Electronics require precious elements we are likely to run out of if we do not start recycling them now. Many gadgets and devices contain aluminum, copper, chromium, silver, and gold among other metals. 

These metals are precious, yet the design flaws in current electronics make it quite difficult to extract these metals out of the devices. As a consequence, virgin metals are mined out of the Earth to make new electronics. 

Mining for metals leaves the area surrounding the mines devastated by polluting the soil, water, and air around it. Moreover, mining consumes a significant amount of fossil fuels which exacerbate global warming by increasing carbon emissions. 

Furthermore, mining for some of these metals has a human cost as many of these mines are in developing nations where miners are not allowed the basic human rights and often work for next to nothing as compensation. Their safety in these mines is another cause for concern. 

Metals are a limited resource and can be recycled time and time again. Precious elements that go into making electronic devices are hard to recycle because of the way these devices are designed.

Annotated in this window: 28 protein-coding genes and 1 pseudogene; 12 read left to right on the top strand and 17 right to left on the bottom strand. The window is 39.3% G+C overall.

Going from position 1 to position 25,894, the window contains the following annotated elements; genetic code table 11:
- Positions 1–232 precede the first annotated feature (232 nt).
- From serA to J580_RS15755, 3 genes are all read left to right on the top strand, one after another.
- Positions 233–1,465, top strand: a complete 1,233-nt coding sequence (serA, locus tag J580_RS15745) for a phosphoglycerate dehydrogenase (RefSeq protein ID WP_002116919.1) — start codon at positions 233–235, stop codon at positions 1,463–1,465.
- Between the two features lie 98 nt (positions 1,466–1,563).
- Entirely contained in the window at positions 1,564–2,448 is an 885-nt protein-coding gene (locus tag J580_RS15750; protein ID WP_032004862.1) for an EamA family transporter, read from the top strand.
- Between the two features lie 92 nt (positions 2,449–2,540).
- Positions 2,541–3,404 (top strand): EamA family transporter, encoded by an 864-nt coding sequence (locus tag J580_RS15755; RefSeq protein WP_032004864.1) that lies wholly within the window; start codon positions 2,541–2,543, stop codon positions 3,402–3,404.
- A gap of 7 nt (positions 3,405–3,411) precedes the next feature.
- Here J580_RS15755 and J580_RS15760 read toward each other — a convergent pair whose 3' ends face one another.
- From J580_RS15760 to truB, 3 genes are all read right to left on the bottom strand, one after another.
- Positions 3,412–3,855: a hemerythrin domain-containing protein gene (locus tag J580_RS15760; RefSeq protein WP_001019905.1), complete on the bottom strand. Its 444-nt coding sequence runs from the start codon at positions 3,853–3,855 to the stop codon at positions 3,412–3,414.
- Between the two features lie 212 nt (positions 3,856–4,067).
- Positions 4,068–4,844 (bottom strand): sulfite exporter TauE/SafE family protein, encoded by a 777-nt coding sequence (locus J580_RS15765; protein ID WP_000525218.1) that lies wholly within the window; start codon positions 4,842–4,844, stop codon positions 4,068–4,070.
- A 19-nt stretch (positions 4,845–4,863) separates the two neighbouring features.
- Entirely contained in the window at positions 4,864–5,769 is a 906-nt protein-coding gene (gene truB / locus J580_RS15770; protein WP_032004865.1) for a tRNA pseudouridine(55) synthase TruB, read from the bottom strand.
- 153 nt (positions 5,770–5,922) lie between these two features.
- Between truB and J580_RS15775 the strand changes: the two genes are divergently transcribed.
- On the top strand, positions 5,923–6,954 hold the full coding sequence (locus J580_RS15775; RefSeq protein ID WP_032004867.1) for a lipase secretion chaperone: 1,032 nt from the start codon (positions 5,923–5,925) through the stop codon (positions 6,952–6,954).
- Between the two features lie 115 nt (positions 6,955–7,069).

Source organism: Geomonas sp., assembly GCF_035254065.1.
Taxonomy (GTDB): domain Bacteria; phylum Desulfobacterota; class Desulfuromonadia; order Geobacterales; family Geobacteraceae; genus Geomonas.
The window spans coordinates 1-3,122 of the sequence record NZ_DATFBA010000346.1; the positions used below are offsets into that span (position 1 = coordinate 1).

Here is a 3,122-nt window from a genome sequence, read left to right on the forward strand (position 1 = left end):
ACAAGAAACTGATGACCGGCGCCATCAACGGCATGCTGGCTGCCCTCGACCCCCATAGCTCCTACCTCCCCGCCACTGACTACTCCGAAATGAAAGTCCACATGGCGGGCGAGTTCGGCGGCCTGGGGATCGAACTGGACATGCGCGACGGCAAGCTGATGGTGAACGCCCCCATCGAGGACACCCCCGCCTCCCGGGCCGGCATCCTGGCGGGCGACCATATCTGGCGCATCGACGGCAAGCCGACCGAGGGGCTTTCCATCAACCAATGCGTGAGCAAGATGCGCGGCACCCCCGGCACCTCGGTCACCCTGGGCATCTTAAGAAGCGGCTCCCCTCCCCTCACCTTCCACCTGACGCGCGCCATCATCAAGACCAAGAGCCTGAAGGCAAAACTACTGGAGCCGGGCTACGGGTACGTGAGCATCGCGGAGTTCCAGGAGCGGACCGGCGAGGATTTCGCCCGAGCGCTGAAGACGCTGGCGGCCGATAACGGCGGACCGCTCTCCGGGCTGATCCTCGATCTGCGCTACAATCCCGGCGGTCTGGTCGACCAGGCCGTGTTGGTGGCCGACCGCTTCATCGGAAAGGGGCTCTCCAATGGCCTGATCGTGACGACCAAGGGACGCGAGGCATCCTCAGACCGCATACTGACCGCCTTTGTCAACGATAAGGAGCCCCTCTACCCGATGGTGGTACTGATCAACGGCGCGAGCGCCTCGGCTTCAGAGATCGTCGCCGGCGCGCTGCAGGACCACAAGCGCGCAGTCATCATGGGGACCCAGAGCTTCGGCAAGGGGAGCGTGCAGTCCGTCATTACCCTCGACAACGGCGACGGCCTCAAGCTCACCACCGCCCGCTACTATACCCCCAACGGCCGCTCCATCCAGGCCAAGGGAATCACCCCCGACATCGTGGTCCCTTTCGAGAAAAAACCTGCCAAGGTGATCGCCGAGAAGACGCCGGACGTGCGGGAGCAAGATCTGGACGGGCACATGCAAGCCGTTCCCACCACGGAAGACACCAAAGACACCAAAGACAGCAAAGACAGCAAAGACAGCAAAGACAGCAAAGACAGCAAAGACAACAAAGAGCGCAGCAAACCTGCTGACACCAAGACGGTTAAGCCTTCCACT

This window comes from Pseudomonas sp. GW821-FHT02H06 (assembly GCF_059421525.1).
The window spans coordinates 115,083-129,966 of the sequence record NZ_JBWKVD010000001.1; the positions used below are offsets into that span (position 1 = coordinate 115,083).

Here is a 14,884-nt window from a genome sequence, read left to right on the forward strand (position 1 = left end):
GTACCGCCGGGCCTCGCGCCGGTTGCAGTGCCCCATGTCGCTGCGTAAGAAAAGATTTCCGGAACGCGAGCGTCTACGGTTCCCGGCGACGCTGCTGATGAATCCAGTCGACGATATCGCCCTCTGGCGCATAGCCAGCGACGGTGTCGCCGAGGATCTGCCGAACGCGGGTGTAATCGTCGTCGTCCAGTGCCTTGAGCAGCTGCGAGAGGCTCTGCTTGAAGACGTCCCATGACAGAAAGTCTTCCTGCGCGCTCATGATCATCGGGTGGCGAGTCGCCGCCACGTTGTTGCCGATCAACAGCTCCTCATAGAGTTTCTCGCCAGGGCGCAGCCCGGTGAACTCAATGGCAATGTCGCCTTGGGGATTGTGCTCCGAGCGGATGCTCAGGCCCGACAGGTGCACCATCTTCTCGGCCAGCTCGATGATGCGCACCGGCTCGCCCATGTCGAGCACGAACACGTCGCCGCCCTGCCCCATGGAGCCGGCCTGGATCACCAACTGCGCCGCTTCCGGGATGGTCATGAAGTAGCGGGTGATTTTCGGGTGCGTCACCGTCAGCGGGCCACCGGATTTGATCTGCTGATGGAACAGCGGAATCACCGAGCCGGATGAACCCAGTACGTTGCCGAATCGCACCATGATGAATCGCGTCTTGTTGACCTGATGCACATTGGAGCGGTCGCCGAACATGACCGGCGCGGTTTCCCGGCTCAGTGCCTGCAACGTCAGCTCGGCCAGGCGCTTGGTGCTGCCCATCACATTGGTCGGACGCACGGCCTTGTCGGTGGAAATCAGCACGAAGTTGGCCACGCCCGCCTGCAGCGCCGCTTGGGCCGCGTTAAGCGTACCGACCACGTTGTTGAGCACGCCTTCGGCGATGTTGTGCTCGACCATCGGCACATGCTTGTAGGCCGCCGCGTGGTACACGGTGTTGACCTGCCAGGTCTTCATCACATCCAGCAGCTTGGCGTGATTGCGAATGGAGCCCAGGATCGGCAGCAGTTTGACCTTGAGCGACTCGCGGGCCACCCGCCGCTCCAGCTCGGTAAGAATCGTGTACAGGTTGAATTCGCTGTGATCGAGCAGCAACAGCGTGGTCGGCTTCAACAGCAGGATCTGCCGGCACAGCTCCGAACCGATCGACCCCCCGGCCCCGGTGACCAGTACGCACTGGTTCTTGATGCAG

To build a more sustainable future where these devices are properly recycled and the electronic market adopts the circular economy model, companies need to design better equipment and devices where separating the metals for recycling will not be a challenging task. 

Electronic waste leach toxic chemicals into the environment: 

Electronics, particularly older electronics contain high levels of lead, arsenic, cadmium, and mercury which are all extremely toxic metals.

Most electronics are exported to Africa and Asia, despite the European Union (EU) posing a ban on exporting electronic goods.